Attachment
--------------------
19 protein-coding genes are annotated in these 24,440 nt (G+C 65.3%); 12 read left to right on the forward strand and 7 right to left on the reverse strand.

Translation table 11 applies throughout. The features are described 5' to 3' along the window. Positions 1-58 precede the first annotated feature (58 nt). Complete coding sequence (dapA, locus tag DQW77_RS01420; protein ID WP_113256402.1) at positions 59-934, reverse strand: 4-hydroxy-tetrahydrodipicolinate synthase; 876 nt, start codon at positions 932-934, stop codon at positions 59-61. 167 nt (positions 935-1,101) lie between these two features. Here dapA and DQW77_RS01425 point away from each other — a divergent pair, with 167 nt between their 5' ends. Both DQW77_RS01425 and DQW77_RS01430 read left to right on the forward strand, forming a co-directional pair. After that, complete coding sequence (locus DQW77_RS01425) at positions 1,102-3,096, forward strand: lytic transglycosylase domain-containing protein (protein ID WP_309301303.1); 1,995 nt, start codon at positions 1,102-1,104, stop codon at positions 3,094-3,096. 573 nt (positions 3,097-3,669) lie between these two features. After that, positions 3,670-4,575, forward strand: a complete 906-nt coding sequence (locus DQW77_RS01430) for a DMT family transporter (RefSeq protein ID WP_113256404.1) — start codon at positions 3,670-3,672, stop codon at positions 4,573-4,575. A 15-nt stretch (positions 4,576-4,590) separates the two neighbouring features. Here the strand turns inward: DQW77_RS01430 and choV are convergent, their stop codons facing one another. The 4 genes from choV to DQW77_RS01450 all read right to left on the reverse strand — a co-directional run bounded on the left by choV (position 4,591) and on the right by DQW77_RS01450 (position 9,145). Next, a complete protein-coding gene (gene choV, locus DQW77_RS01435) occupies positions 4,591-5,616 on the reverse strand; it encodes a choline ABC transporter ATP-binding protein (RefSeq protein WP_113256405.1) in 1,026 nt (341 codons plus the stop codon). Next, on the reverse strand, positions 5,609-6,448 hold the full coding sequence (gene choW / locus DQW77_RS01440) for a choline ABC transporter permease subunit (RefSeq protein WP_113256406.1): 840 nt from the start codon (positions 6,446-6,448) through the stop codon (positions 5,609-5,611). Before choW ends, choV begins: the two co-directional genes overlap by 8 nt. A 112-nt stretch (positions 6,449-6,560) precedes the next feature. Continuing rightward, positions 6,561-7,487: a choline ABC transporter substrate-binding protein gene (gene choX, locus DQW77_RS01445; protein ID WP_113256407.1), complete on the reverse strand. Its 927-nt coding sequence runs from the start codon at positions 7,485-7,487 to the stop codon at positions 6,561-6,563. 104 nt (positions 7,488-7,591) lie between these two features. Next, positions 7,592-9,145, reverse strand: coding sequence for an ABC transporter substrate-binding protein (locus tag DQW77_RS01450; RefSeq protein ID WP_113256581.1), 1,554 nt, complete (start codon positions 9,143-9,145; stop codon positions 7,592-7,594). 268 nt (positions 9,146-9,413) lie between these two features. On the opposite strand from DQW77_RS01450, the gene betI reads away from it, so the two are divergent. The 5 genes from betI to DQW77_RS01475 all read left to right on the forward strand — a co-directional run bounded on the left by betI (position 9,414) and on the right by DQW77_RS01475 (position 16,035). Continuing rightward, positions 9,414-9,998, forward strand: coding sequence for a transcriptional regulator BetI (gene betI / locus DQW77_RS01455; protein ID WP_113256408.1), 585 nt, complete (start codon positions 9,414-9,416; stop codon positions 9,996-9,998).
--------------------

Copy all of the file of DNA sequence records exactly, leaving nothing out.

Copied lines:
19 protein-coding genes are annotated in these 24,440 nt (G+C 65.3%); 12 read left to right on the forward strand and 7 right to left on the reverse strand.

Translation table 11 applies throughout. The features are described 5' to 3' along the window. Positions 1-58 precede the first annotated feature (58 nt). Complete coding sequence (dapA, locus tag DQW77_RS01420; protein ID WP_113256402.1) at positions 59-934, reverse strand: 4-hydroxy-tetrahydrodipicolinate synthase; 876 nt, start codon at positions 932-934, stop codon at positions 59-61. 167 nt (positions 935-1,101) lie between these two features. Here dapA and DQW77_RS01425 point away from each other — a divergent pair, with 167 nt between their 5' ends. Both DQW77_RS01425 and DQW77_RS01430 read left to right on the forward strand, forming a co-directional pair. After that, complete coding sequence (locus DQW77_RS01425) at positions 1,102-3,096, forward strand: lytic transglycosylase domain-containing protein (protein ID WP_309301303.1); 1,995 nt, start codon at positions 1,102-1,104, stop codon at positions 3,094-3,096. 573 nt (positions 3,097-3,669) lie between these two features. After that, positions 3,670-4,575, forward strand: a complete 906-nt coding sequence (locus DQW77_RS01430) for a DMT family transporter (RefSeq protein ID WP_113256404.1) — start codon at positions 3,670-3,672, stop codon at positions 4,573-4,575. A 15-nt stretch (positions 4,576-4,590) separates the two neighbouring features. Here the strand turns inward: DQW77_RS01430 and choV are convergent, their stop codons facing one another. The 4 genes from choV to DQW77_RS01450 all read right to left on the reverse strand — a co-directional run bounded on the left by choV (position 4,591) and on the right by DQW77_RS01450 (position 9,145). Next, a complete protein-coding gene (gene choV, locus DQW77_RS01435) occupies positions 4,591-5,616 on the reverse strand; it encodes a choline ABC transporter ATP-binding protein (RefSeq protein WP_113256405.1) in 1,026 nt (341 codons plus the stop codon). Next, on the reverse strand, positions 5,609-6,448 hold the full coding sequence (gene choW / locus DQW77_RS01440) for a choline ABC transporter permease subunit (RefSeq protein WP_113256406.1): 840 nt from the start codon (positions 6,446-6,448) through the stop codon (positions 5,609-5,611). Before choW ends, choV begins: the two co-directional genes overlap by 8 nt. A 112-nt stretch (positions 6,449-6,560) precedes the next feature. Continuing rightward, positions 6,561-7,487: a choline ABC transporter substrate-binding protein gene (gene choX, locus DQW77_RS01445; protein ID WP_113256407.1), complete on the reverse strand. Its 927-nt coding sequence runs from the start codon at positions 7,485-7,487 to the stop codon at positions 6,561-6,563. 104 nt (positions 7,488-7,591) lie between these two features. Next, positions 7,592-9,145, reverse strand: coding sequence for an ABC transporter substrate-binding protein (locus tag DQW77_RS01450; RefSeq protein ID WP_113256581.1), 1,554 nt, complete (start codon positions 9,143-9,145; stop codon positions 7,592-7,594). 268 nt (positions 9,146-9,413) lie between these two features. On the opposite strand from DQW77_RS01450, the gene betI reads away from it, so the two are divergent. The 5 genes from betI to DQW77_RS01475 all read left to right on the forward strand — a co-directional run bounded on the left by betI (position 9,414) and on the right by DQW77_RS01475 (position 16,035). Continuing rightward, positions 9,414-9,998, forward strand: coding sequence for a transcriptional regulator BetI (gene betI / locus DQW77_RS01455; protein ID WP_113256408.1), 585 nt, complete (start codon positions 9,414-9,416; stop codon positions 9,996-9,998).